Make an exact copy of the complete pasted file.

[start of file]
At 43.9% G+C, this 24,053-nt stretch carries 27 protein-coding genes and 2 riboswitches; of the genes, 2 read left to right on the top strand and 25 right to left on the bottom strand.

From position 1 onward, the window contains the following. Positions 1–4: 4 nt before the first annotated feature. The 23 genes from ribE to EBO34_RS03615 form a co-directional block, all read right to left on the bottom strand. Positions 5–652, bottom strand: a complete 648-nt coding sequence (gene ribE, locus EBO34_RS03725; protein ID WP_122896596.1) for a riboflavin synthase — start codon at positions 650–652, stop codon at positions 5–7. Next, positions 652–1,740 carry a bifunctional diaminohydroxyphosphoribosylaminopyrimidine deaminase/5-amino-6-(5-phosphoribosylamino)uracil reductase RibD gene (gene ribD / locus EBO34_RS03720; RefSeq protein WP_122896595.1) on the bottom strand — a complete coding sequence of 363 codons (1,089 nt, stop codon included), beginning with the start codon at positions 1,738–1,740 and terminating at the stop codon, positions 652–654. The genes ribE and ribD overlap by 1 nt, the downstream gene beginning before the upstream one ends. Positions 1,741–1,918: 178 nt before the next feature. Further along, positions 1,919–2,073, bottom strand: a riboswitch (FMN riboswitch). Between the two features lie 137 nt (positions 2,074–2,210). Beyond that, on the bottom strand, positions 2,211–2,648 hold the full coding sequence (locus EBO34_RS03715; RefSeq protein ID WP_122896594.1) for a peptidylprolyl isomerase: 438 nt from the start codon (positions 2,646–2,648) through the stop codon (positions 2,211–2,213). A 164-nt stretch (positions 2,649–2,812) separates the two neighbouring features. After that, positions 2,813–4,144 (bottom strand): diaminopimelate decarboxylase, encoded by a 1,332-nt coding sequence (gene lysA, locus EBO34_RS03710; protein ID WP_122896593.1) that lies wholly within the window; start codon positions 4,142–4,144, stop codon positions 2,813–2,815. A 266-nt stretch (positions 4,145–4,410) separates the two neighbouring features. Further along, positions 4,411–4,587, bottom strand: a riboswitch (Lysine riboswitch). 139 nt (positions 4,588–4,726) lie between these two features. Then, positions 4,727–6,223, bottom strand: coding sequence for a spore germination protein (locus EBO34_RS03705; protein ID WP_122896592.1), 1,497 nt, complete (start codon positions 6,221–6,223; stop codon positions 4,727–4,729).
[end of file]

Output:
At 43.9% G+C, this 24,053-nt stretch carries 27 protein-coding genes and 2 riboswitches; of the genes, 2 read left to right on the top strand and 25 right to left on the bottom strand.

From position 1 onward, the window contains the following. Positions 1–4: 4 nt before the first annotated feature. The 23 genes from ribE to EBO34_RS03615 form a co-directional block, all read right to left on the bottom strand. Positions 5–652, bottom strand: a complete 648-nt coding sequence (gene ribE, locus EBO34_RS03725; protein ID WP_122896596.1) for a riboflavin synthase — start codon at positions 650–652, stop codon at positions 5–7. Next, positions 652–1,740 carry a bifunctional diaminohydroxyphosphoribosylaminopyrimidine deaminase/5-amino-6-(5-phosphoribosylamino)uracil reductase RibD gene (gene ribD / locus EBO34_RS03720; RefSeq protein WP_122896595.1) on the bottom strand — a complete coding sequence of 363 codons (1,089 nt, stop codon included), beginning with the start codon at positions 1,738–1,740 and terminating at the stop codon, positions 652–654. The genes ribE and ribD overlap by 1 nt, the downstream gene beginning before the upstream one ends. Positions 1,741–1,918: 178 nt before the next feature. Further along, positions 1,919–2,073, bottom strand: a riboswitch (FMN riboswitch). Between the two features lie 137 nt (positions 2,074–2,210). Beyond that, on the bottom strand, positions 2,211–2,648 hold the full coding sequence (locus EBO34_RS03715; RefSeq protein ID WP_122896594.1) for a peptidylprolyl isomerase: 438 nt from the start codon (positions 2,646–2,648) through the stop codon (positions 2,211–2,213). A 164-nt stretch (positions 2,649–2,812) separates the two neighbouring features. After that, positions 2,813–4,144 (bottom strand): diaminopimelate decarboxylase, encoded by a 1,332-nt coding sequence (gene lysA, locus EBO34_RS03710; protein ID WP_122896593.1) that lies wholly within the window; start codon positions 4,142–4,144, stop codon positions 2,813–2,815. A 266-nt stretch (positions 4,145–4,410) separates the two neighbouring features. Further along, positions 4,411–4,587, bottom strand: a riboswitch (Lysine riboswitch). 139 nt (positions 4,588–4,726) lie between these two features. Then, positions 4,727–6,223, bottom strand: coding sequence for a spore germination protein (locus EBO34_RS03705; protein ID WP_122896592.1), 1,497 nt, complete (start codon positions 6,221–6,223; stop codon positions 4,727–4,729).